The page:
Folks like Shirley Raines, creator of Beauty 2 The Streetz. Every Saturday, Raines and her team help those experiencing homelessness on Skid Row in Los Angeles “feel human” with free makeovers, haircuts, food, gift bags and (thanks to Bombas) fresh socks. 500 pairs, every week.

beauty 2 the streetz, skid row laRaines is out there helping people feel their beautiful best

Or Director of Step Forward David Pinson in Cincinnati, Ohio, who offers Bombas donations to those trying to recover from addiction. Launched in 2009, the Step Forward program encourages participation in community walking/running events in order to build confidence and discipline—two major keys to successful rehabilitation. For each marathon, runners are outfitted with special shirts, shoes—and yes, socks—to help make their goals more achievable.

step forward, helping homelessness, homeless non profitsRunning helps instill a sense of confidence and discipline—two key components of successful recovery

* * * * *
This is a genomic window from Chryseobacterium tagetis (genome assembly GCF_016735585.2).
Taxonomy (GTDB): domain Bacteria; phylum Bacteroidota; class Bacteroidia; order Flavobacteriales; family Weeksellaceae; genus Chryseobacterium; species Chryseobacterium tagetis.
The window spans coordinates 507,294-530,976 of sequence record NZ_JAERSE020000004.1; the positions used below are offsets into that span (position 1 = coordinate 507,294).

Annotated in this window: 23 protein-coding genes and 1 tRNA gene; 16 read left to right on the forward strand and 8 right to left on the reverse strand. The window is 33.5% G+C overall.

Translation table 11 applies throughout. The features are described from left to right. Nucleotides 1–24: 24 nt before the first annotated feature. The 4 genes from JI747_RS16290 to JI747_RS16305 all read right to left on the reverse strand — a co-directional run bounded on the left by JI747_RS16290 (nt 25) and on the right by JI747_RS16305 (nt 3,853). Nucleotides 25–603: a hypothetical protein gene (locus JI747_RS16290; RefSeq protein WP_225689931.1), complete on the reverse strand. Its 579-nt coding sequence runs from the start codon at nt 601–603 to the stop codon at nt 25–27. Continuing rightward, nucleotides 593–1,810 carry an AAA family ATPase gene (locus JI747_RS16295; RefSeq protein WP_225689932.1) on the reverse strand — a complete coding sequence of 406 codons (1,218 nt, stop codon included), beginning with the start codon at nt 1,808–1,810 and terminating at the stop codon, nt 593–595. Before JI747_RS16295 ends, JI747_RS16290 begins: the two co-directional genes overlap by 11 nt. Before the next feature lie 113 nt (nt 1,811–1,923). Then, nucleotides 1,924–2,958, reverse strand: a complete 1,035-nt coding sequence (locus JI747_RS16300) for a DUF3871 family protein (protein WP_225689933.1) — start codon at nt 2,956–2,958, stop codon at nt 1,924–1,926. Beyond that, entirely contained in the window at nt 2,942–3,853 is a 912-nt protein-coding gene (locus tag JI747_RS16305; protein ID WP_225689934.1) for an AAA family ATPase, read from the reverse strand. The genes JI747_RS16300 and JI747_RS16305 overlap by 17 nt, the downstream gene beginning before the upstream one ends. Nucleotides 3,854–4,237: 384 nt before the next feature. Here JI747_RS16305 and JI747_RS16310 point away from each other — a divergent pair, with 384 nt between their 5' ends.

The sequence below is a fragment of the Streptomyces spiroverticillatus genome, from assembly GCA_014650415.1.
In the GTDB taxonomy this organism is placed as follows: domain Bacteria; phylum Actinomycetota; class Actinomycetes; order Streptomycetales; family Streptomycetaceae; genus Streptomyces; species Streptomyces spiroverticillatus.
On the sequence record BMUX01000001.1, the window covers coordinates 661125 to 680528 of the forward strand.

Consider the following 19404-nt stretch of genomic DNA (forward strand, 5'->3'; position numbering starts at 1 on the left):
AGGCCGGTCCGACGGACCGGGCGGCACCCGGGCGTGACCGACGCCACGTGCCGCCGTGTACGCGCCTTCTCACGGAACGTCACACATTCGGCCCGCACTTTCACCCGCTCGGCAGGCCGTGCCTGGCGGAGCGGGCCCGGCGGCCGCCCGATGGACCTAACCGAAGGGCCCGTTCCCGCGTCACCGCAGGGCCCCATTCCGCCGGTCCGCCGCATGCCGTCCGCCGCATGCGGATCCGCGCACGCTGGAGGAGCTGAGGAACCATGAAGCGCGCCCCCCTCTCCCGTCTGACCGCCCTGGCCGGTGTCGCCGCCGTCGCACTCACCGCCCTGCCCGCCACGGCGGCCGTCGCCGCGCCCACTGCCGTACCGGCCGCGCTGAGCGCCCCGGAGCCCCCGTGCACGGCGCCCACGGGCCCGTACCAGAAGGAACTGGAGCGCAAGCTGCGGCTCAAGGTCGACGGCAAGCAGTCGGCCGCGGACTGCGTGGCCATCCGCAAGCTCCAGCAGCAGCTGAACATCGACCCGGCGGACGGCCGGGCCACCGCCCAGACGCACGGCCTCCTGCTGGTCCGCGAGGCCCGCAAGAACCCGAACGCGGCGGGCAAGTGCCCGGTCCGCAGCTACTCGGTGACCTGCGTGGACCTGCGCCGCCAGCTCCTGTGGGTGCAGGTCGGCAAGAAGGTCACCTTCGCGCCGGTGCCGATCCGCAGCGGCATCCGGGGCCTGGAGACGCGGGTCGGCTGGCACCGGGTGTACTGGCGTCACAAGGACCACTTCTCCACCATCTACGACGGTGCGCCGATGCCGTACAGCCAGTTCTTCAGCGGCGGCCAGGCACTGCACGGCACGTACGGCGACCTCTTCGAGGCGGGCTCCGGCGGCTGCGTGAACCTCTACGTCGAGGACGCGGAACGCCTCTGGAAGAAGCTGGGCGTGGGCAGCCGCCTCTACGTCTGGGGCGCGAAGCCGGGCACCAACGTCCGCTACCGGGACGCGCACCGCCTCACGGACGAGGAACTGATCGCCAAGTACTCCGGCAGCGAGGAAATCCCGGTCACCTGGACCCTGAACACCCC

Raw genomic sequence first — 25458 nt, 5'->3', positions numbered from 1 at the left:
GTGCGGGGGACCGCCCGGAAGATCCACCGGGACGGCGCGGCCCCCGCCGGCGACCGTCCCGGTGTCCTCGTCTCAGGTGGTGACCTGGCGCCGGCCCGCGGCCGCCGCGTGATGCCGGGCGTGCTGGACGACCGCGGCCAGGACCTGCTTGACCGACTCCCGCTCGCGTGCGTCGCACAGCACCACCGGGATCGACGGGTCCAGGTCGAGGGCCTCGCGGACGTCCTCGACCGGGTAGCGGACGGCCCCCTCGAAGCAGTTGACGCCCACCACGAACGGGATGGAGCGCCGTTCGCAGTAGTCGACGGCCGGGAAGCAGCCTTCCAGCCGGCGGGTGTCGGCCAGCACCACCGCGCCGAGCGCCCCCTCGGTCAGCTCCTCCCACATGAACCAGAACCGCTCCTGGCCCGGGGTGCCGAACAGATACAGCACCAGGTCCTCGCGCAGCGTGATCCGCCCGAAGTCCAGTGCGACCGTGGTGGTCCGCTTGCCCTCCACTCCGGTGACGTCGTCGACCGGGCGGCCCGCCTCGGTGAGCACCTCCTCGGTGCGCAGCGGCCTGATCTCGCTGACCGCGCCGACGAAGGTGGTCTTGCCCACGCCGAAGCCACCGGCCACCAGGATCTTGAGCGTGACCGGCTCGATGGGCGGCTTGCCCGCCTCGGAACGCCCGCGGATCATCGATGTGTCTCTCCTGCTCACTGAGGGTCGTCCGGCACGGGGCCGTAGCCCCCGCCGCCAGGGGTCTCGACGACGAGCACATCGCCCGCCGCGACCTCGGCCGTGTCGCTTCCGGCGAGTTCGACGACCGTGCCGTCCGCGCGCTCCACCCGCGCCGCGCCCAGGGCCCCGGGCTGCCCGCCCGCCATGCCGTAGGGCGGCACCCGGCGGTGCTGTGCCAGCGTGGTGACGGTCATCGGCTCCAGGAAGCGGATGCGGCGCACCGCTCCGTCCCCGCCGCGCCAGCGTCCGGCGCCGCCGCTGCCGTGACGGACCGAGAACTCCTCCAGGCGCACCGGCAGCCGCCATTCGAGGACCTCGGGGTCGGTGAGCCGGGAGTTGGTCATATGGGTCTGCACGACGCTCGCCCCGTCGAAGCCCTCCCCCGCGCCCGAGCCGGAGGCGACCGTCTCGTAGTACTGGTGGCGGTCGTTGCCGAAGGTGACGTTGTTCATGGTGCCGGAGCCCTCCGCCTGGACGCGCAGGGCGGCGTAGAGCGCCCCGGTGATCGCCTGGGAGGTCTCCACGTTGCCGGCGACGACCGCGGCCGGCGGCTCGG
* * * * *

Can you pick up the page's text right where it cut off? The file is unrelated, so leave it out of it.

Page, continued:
Help even reaches the Front Street Clinic of Juneau, Alaska, where Casey Ploof, APRN, and David Norris, RN give out free healthcare to those experiencing homelessness. Because it rains nearly 200 days a year there, it can be very common for people to get trench foot—a very serious condition that, when left untreated, can require amputation. Casey and Dave can help treat trench foot, but without fresh, clean socks, the condition returns. Luckily, their supply is abundant thanks to Bombas. As Casey shared, “people will walk across town and then walk from the valley just to come here to get more socks.”

step forward clinic, step forward alaska, homelessness alaskaWelcome to wild, beautiful and wet Alaska!

The Bombas Impact Report provides details on Bombas’s mission and is full of similar inspiring stories that show how the biggest acts of kindness can come from even the smallest packages. Since its inception in 2013, the company has built a network of over 3,500 Giving Partners in all 50 states, including shelters, nonprofits and community organizations dedicated to supporting our neighbors who are experiencing- or at risk- of homelessness.

Their success has proven that, yes, a simple pair of socks can be a helping hand, an important conversation starter and a link to humanity.

You can also be a part of the solution. Learn more and find the complete Bombas Impact Report by clicking here.

via UNSW

This article originally appeared on 07.10.21